]. Age was not included in the nCI. However, Kan et al. implemented the index in patients 65 years or older with ESRD on hemodialysis or peritoneal dialysis and determined that the nCI was a strong predictor of mortality, even without a consideration of age [29
The modified Charlson (MCS) score, adapted from the original Charlson Comorbidity Index, is useful in identifying ESRD patients with a poor prognosis. The Charlson Comorbidity Index was initially derived in medical inpatients and included 19 comorbid conditions assigned the following weights: (1) 1 point-Myocardial infarction, congestive heart failure, peripheral vascular disease, cerebral vascular disease, dementia, chronic lung disease, rheumatological, peptic ulcer disease, mild liver disease, and diabetes without complications; (2) 2 points-Hemiplegia, diabetes with complications, neoplasia, leukemia, lymphoma, and renal disease; (3) 3 points-Moderate/severe liver disease; and (4) 6 points-Metastatic disease and human immunodeficiency virus [30
]. It has been translated to multiple patient populations, including being used to predict mortality, inpatient costs, and length of hospital stay [31
]. After analysis, the following comorbidities were included at adjusted weights: (1) 1 point-Peripheral vascular disease, dementia, chronic lung disease, rheumatological, peptic ulcer disease, and diabetes with complications; (2) 2 points-Myocardial infarction, congestive heart failure, cerebral vascular disease, diabetes without complications, moderate/severe liver disease, and leukemia; (3) 5 points-Lymphoma; and (4) 10 points-Metastatic disease. The modified Charlson score was more effective than the original index in predicting survival in patients with ESRD.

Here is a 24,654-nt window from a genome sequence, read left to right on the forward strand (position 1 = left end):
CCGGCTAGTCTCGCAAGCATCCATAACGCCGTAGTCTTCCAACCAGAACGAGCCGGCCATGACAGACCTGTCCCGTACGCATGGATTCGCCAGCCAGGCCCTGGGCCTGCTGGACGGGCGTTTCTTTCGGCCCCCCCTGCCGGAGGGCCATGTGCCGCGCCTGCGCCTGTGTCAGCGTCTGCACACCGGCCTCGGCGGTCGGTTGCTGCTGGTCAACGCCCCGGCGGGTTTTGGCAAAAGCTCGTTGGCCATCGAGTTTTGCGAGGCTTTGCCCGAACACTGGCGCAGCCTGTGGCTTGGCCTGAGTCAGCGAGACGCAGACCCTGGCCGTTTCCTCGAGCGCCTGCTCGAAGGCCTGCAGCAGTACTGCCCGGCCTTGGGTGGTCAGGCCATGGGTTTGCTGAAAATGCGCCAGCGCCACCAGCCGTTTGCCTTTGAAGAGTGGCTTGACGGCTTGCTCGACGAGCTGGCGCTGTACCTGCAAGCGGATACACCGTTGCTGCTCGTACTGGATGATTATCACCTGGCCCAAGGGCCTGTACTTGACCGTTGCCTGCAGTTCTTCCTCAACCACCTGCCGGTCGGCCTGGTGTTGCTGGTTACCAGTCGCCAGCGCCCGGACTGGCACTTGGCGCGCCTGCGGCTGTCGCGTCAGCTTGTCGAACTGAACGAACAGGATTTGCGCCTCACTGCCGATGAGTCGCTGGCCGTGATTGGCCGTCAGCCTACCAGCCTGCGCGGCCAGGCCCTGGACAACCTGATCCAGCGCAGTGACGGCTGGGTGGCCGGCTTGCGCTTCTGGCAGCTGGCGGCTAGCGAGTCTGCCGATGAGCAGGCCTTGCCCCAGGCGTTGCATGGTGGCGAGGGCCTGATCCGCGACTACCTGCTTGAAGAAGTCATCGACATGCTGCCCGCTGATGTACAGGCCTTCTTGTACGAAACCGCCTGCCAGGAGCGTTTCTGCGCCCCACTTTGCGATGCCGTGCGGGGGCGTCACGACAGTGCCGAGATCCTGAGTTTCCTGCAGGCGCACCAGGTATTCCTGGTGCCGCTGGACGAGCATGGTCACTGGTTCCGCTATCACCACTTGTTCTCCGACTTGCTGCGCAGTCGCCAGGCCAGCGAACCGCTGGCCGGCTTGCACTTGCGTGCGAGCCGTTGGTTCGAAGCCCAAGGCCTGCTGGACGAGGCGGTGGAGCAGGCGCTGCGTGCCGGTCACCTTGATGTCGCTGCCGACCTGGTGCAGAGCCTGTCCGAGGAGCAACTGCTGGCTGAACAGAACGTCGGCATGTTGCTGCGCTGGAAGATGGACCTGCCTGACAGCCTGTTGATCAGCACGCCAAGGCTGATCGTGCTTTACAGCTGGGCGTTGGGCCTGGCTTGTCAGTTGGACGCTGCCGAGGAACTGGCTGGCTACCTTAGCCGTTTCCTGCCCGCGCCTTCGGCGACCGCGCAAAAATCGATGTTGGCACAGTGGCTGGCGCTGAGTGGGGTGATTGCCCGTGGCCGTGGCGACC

Couchoud et al. developed and validated a prognostic score in ESRD patients ≥75 years who were initiating dialysis to predict six-month mortality [33
]. Risk factors included in the score were body mass index, diabetes, congestive heart failure, peripheral vascular, disease, dysrhythmia, active malignancy, severe behavioral disorder, total dependence for transfers, and initial context. Mortality rates increased with higher numbers of points on the risk scale, ranging from 8% in individuals with 0 points to 70% in those with 9 points.
Thamer et al. developed a dialysis initiation risk score for older adults (≥67 years) with ESRD [34
]. The tool uses commonly available information (age, low/unknown albumin, need for assistance in daily living, living in nursing home, cancer, heart failure, and prolonged/frequent hospitalization) to predict three- and six-month mortality. Patients with a median score using this tool had a 12% mortality risk at three months and a 20% risk at six months. Among those with the highest scores ≥8), the mortality risk increased to 39% at three months and 55% at six months.